Is there a place for W.U. Thursday? Of course there is! 2008 showed us that the format can be successful in prime time. Was 2009-10 the place for it? Probably not. I personally enjoyed the 3 episodes aired over the last month or so, but looking at it from the perspective of the US viewing public - W.U. Thursday had no purpose this time around. Even though I like it a lot and would love for W.U. Thursday to be an annual thing, I think for the integrity of the format the W.U. Thursday specials should be restricted to times when there is a true purpose. Perhaps NBC could tentatively order one or two optional episodes every season - ready to produce the moment something extremely newsworthy happens, particularly if there is a long break before the next Saturday Night Live episode. Here's an idea, it could take half an hour of the Leno hour! Thank you. Thank you.

    Parks and Recreation

    Most likely: gone by seasons end. I really like the series, but the numbers declare that this show won't last. Averaging just over 4 million viewers this season, not even NBC can afford to keep Parks and Recreation on air for too long.

    What NBC were probably banking on, which is becoming ever more unlikely with every passing week, is that The Office took a while to catch on. The Office averaged 5.4 million viewers in its first season, eerily similar to Parks and Recreation's average of 5.35 million. However, The Office's second season shone with 8.8 million viewers on average. Parks is losing viewers.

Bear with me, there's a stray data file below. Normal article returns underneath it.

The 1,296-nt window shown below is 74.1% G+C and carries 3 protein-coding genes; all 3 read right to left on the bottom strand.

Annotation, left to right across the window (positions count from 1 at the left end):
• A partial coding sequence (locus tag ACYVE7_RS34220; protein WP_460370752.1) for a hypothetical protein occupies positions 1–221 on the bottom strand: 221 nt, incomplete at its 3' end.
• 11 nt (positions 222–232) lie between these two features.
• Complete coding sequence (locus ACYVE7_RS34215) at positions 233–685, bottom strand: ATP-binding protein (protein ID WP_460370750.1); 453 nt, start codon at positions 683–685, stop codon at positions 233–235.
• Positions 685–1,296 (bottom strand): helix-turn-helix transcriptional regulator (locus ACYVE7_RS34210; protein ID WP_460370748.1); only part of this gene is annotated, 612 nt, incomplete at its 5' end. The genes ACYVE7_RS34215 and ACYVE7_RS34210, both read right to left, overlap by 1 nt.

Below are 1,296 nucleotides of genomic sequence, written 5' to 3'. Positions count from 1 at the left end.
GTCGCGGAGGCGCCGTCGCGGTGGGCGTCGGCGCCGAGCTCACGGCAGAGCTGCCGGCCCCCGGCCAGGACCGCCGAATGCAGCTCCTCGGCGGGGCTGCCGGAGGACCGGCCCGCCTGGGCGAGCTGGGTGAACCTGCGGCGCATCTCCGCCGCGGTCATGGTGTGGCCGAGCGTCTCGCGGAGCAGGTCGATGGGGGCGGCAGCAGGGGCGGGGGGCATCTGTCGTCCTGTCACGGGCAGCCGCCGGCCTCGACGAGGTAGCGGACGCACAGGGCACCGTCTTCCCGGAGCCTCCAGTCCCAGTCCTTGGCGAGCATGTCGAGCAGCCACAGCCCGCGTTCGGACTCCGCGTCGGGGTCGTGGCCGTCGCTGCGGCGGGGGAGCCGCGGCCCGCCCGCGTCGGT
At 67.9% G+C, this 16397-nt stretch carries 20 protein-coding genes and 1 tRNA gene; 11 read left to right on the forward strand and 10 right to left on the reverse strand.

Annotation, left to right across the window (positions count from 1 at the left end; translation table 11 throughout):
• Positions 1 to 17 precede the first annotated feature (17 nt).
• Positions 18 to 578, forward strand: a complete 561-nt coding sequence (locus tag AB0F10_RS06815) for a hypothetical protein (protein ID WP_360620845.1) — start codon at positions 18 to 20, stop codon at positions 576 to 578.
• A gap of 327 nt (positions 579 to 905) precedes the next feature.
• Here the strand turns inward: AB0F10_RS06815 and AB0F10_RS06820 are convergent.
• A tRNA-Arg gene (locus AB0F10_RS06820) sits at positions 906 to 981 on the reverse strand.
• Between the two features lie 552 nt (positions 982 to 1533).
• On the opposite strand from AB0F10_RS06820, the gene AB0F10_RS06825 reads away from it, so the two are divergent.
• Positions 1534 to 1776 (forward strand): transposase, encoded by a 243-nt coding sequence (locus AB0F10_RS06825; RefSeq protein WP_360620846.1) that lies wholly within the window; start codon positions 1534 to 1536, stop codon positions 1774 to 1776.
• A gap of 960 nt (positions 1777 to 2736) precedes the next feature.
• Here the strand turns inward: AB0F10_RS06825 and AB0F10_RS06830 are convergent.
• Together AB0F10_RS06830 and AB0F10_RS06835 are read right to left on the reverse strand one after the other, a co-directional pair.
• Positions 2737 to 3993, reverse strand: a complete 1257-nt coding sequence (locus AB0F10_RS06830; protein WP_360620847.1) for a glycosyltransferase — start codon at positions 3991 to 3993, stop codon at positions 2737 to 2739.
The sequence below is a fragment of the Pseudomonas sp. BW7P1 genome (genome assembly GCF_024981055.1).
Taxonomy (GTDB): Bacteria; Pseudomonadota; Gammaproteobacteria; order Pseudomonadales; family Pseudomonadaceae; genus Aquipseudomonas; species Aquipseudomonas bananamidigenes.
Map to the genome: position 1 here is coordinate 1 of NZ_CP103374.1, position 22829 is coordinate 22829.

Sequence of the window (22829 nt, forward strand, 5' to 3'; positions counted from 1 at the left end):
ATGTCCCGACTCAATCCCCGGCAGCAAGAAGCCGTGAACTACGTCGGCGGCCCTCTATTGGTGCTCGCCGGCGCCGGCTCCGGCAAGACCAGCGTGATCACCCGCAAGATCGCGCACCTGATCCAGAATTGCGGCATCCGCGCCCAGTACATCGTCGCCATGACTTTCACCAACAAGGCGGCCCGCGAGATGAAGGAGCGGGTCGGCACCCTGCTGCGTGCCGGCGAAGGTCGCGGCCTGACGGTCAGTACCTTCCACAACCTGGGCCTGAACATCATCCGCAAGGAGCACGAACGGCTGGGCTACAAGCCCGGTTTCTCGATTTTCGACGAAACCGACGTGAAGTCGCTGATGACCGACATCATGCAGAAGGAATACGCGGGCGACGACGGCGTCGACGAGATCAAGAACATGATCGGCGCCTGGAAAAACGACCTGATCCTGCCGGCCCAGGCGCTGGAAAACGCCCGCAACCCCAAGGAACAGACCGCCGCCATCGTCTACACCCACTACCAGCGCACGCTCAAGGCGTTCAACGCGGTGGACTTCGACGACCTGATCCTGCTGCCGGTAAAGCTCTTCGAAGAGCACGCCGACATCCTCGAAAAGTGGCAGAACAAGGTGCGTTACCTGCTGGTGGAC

The cast have good chemistry, and the show is genuinely funny. Especially the supporting cast in Tom Haverford (Aziz Ansari), April Ludgate (Aubrey Plaza) and Ron Swanson (Nick Offerman). There is no doubting Amy Poehler's ability as an actress, and her character Leslie Knope draws so many parallels to Michael Scott. The difference between the two is that, while Michael was cringeworthy at the beginning of The Office, there comes a point where you accept his behaviour and you stop cringing and start laughing. It was probably at that point that The Office became a hit. Parks doesn't look like hitting that point soon, and time is not on its side. Things like Leslie saying "No, noo!" in The Stakeout and acting too naive are what I am talking about. It almost seemed like she had turned the corner in Beauty Pageant - showing her intelligence with regards to US political history, etc - but "Practice Date" undid that good work by having Leslie show up drunk at the house of her date.